Originally Posted by rescueme View Post
Heck, one of my old managers learned to drive a UH-1 (Huey) and it didn't cost him a cent.
He even became a captain (Army) without a college degree (quite unlike the AF, which I was a participant ).
Of course, that was in the "old days" when he/I were used as target practice by some folks in a certain SEA vacation paradise, that we were invited (by Uncle Sam, to meet Uncle Ho) to travel to.
That's when they needed a new pilot every few minutes, right?

Quote:
Originally Posted by REWahoo View Post
Of course I had no choice in what I flew, where I flew, when I flew, when I came home, or where I lived for several years.
And they called you funny names, too...

Quote:
Originally Posted by ls99 View Post
OK. Show of hands, how many want to join the military for free flight lessons, room and board?
Yet you guys think submariners are nuts. Sheesh.
__________________
*
*

The book written on E-R.org, "The Military Guide to Financial Independence and Retirement", on sale now! For more info see "About Me" in my profile.
I don't spend much time here anymore, so please send me a PM. Thanks.
Nords is offline   Reply With Quote
Old 11-02-2011, 05:19 PM   #35
Give me a museum and I'll fill it. (Picasso)
Give me a forum ...
clifp's Avatar
 
Join Date: Oct 2006
Posts: 7,450
Quote:
Originally Posted by Nords View Post

Yet you guys think submariners are nuts. Sheesh.
I don't know which group is crazier naval aviators or submariners. However, I bet watching Top Gun that almost all guys, and probably a heck of a lot girls, thought flying a jet looks like a hell of lot of fun. No doubt looking like Tom Cruise would add to the fun factor.

On the other hand I can't imagine kid watching Das Boot, and saying gee that looks like fun career. Even if people aren't trying to kill you all the time, being locked up in a steel cylinder for 90 days without seeing the sun doesn't like nearly as much fun as doing aerobatics in a F14.
__________________
clifp is offline   Reply With Quote
Old 11-02-2011, 09:38 PM   #36
Give me a museum and I'll fill it. (Picasso)
Give me a forum ...
HFWR's Avatar
 
Join Date: May 2005
Location: Lawn chair in Texas
Posts: 12,964
So you want to fly in a Navy Fighter Jet?

Quote:
Biff was to fly me in an F-14D Tomcat, a ridiculously powerful $60 million weapon with nearly as much thrust as weight, not unlike Colin Montgomerie. I was worried about getting airsick, so the night before the flight I asked Biff if there was something I should eat the next morning.
“Bananas,” he said.
“For the potassium?” I asked.
“No,” Biff said, “because they taste about the same coming up as they do going down.”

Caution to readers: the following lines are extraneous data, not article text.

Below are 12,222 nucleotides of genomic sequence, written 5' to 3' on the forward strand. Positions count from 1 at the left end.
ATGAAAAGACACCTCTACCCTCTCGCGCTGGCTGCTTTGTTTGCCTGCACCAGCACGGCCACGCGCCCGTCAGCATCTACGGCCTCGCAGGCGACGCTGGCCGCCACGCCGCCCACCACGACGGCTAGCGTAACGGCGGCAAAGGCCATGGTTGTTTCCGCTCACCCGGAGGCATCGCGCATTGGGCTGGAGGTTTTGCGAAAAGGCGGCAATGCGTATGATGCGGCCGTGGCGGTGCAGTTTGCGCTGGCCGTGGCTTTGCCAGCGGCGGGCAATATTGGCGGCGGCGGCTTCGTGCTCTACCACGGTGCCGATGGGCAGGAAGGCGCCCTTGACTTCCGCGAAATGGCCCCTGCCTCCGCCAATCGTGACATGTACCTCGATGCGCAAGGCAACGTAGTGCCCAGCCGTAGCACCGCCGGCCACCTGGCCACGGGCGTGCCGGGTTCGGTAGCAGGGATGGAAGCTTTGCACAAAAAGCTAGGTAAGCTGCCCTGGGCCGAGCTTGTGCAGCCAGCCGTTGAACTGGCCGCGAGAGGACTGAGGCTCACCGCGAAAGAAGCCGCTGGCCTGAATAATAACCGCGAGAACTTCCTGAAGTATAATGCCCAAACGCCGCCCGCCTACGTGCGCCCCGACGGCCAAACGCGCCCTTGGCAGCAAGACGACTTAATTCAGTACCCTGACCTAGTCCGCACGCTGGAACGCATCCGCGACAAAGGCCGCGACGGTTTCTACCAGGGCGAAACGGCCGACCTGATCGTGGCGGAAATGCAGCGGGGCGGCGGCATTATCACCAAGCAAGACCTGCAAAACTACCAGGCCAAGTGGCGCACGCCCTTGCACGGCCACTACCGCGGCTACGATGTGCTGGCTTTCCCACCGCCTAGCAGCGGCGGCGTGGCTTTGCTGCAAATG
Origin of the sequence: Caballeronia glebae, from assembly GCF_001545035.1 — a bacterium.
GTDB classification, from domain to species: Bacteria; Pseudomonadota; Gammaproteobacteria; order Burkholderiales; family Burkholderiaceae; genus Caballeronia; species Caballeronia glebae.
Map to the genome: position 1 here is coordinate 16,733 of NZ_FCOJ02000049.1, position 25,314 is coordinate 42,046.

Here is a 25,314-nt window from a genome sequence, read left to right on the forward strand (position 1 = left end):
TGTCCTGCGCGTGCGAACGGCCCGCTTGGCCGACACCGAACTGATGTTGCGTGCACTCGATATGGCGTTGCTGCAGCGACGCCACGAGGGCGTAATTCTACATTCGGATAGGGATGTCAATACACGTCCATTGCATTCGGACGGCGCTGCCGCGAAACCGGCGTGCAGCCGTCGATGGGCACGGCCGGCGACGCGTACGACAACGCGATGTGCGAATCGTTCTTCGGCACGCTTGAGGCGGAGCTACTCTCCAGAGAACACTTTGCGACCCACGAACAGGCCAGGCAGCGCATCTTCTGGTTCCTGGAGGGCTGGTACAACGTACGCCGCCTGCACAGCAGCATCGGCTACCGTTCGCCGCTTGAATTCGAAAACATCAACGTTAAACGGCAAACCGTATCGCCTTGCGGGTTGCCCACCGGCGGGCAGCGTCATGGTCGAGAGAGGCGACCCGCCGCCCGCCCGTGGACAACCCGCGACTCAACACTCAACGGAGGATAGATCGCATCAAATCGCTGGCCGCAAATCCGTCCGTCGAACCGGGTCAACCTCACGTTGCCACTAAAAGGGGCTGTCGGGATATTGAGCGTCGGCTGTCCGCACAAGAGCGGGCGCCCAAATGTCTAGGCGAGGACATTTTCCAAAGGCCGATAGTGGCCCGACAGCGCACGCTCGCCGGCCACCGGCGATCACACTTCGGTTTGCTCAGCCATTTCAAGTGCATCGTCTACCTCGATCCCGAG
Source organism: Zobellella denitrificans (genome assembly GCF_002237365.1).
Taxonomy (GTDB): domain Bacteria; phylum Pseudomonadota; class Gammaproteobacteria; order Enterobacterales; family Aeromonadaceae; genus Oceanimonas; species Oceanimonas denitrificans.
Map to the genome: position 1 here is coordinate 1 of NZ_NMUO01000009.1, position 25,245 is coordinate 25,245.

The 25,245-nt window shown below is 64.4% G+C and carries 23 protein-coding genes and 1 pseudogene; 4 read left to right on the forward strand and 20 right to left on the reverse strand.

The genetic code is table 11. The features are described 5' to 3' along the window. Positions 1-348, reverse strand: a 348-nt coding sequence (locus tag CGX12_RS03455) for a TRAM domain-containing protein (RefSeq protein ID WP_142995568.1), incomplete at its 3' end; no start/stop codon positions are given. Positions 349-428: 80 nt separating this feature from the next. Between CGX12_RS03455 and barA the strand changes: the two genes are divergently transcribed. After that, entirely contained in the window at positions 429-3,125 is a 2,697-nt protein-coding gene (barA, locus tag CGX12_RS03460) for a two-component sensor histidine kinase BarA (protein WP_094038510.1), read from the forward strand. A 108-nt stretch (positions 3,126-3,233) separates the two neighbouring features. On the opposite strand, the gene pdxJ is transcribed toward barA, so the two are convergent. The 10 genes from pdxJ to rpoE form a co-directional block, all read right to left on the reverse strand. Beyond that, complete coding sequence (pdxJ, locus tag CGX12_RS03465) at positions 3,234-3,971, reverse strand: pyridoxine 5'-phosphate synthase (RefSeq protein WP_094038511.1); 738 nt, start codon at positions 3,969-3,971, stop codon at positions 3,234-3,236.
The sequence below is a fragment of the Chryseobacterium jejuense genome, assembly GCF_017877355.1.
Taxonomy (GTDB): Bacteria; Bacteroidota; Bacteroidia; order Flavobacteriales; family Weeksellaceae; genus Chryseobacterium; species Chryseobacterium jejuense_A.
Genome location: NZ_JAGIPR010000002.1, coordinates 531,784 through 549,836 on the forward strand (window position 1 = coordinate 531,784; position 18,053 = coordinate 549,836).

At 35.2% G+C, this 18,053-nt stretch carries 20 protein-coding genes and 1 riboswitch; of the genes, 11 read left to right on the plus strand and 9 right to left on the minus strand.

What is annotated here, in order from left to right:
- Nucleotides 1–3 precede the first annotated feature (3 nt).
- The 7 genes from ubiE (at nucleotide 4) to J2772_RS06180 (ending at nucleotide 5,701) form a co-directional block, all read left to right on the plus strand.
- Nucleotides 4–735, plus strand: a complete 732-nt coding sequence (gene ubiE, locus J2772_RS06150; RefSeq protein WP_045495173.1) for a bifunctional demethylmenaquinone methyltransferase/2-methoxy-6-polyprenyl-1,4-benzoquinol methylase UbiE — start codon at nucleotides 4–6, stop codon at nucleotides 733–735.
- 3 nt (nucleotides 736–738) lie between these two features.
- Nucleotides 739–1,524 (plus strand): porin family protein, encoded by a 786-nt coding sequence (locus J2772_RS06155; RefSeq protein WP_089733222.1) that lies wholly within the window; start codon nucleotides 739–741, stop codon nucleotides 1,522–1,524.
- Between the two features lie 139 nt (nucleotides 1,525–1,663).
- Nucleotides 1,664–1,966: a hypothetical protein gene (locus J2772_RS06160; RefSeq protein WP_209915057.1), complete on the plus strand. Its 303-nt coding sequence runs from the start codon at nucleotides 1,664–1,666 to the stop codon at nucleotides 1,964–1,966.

__________________
Have Funds, Will Retire

...not doing anything of true substance...
HFWR is offline   Reply With Quote
Old 11-03-2011, 09:48 AM   #37
Thinks s/he gets paid by the post
JPatrick's Avatar
 
Join Date: Jun 2005
Posts: 2,494
Quote:
Originally Posted by REWahoo View Post
I learned to fly absolutely free - heck, I even got paid to do it!

Of course I had no choice in what I flew, where I flew, when I flew, when I came home, or where I lived for several years. But the training was excellent, ongoing and fully funded by the taxpaying citizens of the US of A.
+1

Don't forget--Cool sunglasses for free..
__________________
JPatrick is offline   Reply With Quote
Old 11-03-2011, 03:44 PM   #38
Give me a museum and I'll fill it. (Picasso)
Give me a forum ...
clifp's Avatar
 
Join Date: Oct 2006
Posts: 7,450
Quote:
Originally Posted by JPatrick View Post
+1

Don't forget--Cool sunglasses for free..
The sunglasses are free too! Now I am really jealous, if only they had Lasik surgery back in 1977 I might have had a different career.
__________________
clifp is offline   Reply With Quote
Old 11-03-2011, 03:45 PM   #39
Give me a museum and I'll fill it. (Picasso)
Give me a forum ...
HFWR's Avatar
 
Join Date: May 2005
Location: Lawn chair in Texas
Posts: 12,964
Quote:
Originally Posted by clifp View Post
The sunglasses are free too! Now I am really jealous, if only they had Lasik surgery back in 1977 I might have had a different career.
Is being dead a career?
__________________
Have Funds, Will Retire

...not doing anything of true substance...
HFWR is offline   Reply With Quote
Old 11-03-2011, 06:22 PM   #40
Thinks s/he gets paid by the post
ls99's Avatar
 
Join Date: May 2008
Posts: 4,792
For those that never spent time in a cockpit, here is a video of a fairly high performance aircraft with two very experienced pilots heading to Aspen, missing the approach due to weather, landing in Eagle.

Note that they are pretty busy even though flying with a the autopilot knob for a good while.



__________________

__________________
There must be moderation in everything, including moderation.
ls99 is offline   Reply With Quote
Reply


Currently Active Users Viewing This Thread: 1 (0 members and 1 guests)
 
Thread Tools Search this Thread
Search this Thread:

Advanced Search
Display Modes

Posting Rules
You may not post new threads
You may not post replies
You may not post attachments
You may not edit your posts

BB code is On
Smilies are On
[IMG] code is On
HTML code is Off
Trackbacks are Off
Pingbacks are Off
Refbacks are Off


 

 
All times are GMT -6. The time now is 05:14 AM.
 
Powered by vBulletin® Version 3.8.8 Beta 1
Copyright ©2000 - 2017, vBulletin Solutions, Inc.